What is crying foul? In a caustic environment are words apt to burn more than the ire already ablaze in an inferno? The wisdom of age quells my desire to lift my finger, but in return my heart despairs all the more. We are a society of self-absorbed idiots. Fear rules us, not unlike my fear of some driver striking me from behind while I'm blogging away in my mind ... and thinking about getting home to my family.

It's not unlike our fear of $4/gallon gas, or Facebook and the breakdown of our culture. Does anyone truly think that while we stand steadfast by the empty bastions of our freedom that our language, our culture and our very "moral fabric" are not being stripped from beneath us? Apparently, yes, many people think so because there are armed guards with theoretical jurisdiction posted at every entry point as you read this. Thus the hatred for one another, those with opposing viewpoints, within our own country.

Ironically, the "threat" (if anyone dare label it as such) is so far beyond our borders yet embodied within each of us. We are all truncating our language, eating factory-farmed food and consuming willy-nilly. Meanwhile the places formerly known as the third world are emulating and chasing our own wake hoping to ride that elusive wave.

On that note, cheers and good night!

Tuesday, February 15, 2011


Happy heatwave. I got back from a balmy 8 days in the UK a week ago and we plunged into the negative digits for overnight lows here in Mpls. I found myself wishing I'd extended my stay across the pond.

Last weekend we swung 'round to highs in the 40s. It's been holding there, so we're in the middle of a slush-n-puddle festival. I was craving the end of winter but this sudden end was unexpected. There has to be a walloping storm around the corner. (Weather's other shoe is perpetually ready to drop in Minnesota.)

I've had a couple of interesting bits drop into my email inbox of late. The first is amusing, perhaps downright funny, while also revealing a few disturbing presuppositions regarding cyclists. Still, it is interesting to note that a competitive cyclist logging thousands of miles in a single race wouldn't be tempted to use drugs to keep himself going. However, the leap that only kids would dare ride bikes without the benefit of drugs to inspire them is narrow if not utterly spurious.

In defense of this mindset, it re-occurred to me recently that what we serial cyclists do is not normal. So if you are among this crowd you should keep in mind that many of the drivers passing you believe the "normal" thing for adults to do is buy a car and drive it places; that riding a bike to get somewhere is what people who've had their licenses revoked must resort to. Have patience with them and remember that oil prices are hiking.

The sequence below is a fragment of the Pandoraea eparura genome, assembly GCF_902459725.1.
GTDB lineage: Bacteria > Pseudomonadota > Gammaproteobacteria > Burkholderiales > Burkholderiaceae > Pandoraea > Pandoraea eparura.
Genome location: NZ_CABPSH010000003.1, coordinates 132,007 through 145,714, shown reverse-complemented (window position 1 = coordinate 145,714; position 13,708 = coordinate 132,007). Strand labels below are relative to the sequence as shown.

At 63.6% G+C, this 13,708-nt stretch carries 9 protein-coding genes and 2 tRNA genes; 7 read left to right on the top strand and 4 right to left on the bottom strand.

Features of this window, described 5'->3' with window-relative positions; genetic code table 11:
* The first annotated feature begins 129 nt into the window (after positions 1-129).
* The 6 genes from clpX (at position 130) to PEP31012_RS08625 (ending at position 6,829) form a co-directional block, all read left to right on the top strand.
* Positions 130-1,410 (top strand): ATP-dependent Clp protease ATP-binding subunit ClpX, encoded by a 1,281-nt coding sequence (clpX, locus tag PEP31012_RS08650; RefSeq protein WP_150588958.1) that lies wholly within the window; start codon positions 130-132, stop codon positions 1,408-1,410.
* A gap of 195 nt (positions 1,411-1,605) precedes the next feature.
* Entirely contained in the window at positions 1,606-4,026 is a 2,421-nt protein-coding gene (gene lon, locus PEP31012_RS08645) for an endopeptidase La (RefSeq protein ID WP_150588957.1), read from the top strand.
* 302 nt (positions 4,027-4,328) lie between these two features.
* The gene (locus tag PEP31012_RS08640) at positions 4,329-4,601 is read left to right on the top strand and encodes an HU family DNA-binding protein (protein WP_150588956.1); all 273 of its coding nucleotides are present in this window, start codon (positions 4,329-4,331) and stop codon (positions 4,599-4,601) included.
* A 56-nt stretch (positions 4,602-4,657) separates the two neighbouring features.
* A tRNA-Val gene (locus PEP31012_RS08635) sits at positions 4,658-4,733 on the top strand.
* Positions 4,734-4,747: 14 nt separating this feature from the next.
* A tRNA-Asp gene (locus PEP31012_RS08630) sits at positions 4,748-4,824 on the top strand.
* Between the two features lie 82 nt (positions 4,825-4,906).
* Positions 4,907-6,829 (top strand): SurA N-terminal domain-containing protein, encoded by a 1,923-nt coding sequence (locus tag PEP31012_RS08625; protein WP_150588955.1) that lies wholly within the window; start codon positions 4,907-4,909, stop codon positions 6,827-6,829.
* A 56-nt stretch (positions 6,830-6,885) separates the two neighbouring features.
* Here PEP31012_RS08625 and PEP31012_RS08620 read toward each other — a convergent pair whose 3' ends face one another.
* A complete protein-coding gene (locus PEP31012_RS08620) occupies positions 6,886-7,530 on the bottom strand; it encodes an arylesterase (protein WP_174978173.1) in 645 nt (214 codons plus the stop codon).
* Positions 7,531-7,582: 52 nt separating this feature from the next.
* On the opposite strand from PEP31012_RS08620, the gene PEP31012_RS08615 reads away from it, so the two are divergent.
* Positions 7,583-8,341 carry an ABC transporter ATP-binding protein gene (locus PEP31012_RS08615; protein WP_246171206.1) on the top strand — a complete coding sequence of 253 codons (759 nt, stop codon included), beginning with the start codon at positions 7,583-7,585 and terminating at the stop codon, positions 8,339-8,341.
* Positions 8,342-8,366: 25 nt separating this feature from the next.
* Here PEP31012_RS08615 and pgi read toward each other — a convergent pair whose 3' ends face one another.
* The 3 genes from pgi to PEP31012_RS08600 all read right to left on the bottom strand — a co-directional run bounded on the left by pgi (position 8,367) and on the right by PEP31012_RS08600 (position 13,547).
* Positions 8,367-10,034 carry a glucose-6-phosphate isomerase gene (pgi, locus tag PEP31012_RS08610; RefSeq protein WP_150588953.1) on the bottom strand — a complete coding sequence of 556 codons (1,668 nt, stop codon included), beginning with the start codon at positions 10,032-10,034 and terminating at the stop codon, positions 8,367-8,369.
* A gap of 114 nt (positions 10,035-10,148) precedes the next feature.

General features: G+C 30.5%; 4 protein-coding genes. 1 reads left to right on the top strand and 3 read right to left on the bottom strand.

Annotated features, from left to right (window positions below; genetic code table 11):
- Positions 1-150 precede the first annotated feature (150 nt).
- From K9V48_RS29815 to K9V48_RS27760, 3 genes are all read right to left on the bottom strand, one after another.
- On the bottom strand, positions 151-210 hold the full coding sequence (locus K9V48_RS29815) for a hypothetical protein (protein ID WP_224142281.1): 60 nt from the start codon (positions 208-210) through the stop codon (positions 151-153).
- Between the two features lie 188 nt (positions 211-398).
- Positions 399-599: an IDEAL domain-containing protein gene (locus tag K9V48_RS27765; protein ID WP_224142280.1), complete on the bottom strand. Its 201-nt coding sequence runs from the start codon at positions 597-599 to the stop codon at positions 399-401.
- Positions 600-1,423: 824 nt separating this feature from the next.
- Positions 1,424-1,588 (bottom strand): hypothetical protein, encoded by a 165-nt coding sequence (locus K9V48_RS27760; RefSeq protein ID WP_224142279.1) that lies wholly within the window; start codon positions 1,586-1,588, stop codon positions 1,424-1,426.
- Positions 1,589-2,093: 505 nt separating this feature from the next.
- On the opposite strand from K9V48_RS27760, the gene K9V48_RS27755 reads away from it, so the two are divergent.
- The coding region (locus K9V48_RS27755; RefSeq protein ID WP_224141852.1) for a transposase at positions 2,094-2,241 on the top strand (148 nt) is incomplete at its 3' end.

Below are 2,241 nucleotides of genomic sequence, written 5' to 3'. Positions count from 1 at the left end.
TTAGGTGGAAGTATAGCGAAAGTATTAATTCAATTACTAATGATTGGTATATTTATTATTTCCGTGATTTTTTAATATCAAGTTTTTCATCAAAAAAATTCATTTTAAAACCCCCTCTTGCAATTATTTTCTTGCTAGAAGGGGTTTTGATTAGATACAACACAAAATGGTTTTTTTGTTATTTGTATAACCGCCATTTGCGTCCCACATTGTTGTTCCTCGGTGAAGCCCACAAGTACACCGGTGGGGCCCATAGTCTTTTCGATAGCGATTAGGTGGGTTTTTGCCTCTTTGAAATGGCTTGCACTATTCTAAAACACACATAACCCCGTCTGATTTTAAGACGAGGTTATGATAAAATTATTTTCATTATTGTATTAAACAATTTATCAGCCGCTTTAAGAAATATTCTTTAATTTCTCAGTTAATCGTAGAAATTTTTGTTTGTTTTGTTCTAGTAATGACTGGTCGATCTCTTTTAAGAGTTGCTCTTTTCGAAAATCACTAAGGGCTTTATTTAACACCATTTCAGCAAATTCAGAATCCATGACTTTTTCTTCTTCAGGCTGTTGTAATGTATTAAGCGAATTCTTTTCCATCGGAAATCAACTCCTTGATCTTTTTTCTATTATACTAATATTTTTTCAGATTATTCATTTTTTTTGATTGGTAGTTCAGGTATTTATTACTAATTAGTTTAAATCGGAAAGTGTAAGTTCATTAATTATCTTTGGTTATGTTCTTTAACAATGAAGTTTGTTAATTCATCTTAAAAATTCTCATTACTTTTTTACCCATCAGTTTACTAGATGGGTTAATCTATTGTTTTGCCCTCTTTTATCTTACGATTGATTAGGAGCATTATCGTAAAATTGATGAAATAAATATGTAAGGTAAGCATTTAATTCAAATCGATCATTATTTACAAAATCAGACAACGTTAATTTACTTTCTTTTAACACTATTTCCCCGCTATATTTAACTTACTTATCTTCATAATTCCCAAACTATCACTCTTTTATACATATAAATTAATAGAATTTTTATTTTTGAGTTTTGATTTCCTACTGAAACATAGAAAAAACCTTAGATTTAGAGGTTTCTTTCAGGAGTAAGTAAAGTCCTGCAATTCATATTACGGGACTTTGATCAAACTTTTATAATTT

But without further ado, here's Lance Armstrong Does Drugs.

The second tidbit was simply astounding. I didn't dig deeper into the work of Michael Rakowitz, but the concept of building low cost shelters for the homeless (seriously low budget) is fascinating. There's also a pleasant theme of subverting discriminatory city laws. I dig that.

Not long after moving to Minnesota in February of 2002, I was invigorated by the winters. I walked a lot and every time I passed a large building with its heat exhaust spilling onto the sidewalk I wondered, "Why can't this warm air be recycled?" Rakowitz's bivvies do just that.

How much more basically can a theory of conservation be extrapolated? Why should we waste such vital commodities as heat during a MN winter? We Americans have myriad ways to mend.

Here are a few of the Project Parasite examples, or as Johnny Nebraska coined them "Bivy Sacks for the Homeless."

I love new ways of looking at things, new thoughts on a topic. Don't you? Well, if you don't I wholeheartedly encourage you to get right with the lord and start embracing differences, challenges and shit that generally rocks your world.

Make love to your fear. Hug your hate. Water the seeds of your hope. Spring's just around the corner.

Monday, January 24, 2011

Worn Welcome

Winter in Minnesota. I love it mostly. I idealized it while living in Tennessee during my youth. Oh, how I longed to live some place where the snow would visit often and linger more than a few days. I moved here 9 years ago and my wish came true.

That wish has never rung truer than this year. Boy howdy, we have snow to spare. We've had 6 feet of it so far this snow season. It's gotten to a point -- perhaps The Point. If you've read some of my previous posts you'll know I'm a snow shoveling zealot. These days, however, if the snow amounts to less than an inch I don't bother. Let the wind blow it away.

There's been plenty of wind, too, and cold. It's been cold and windy and snowy. Welcome to Minnesota.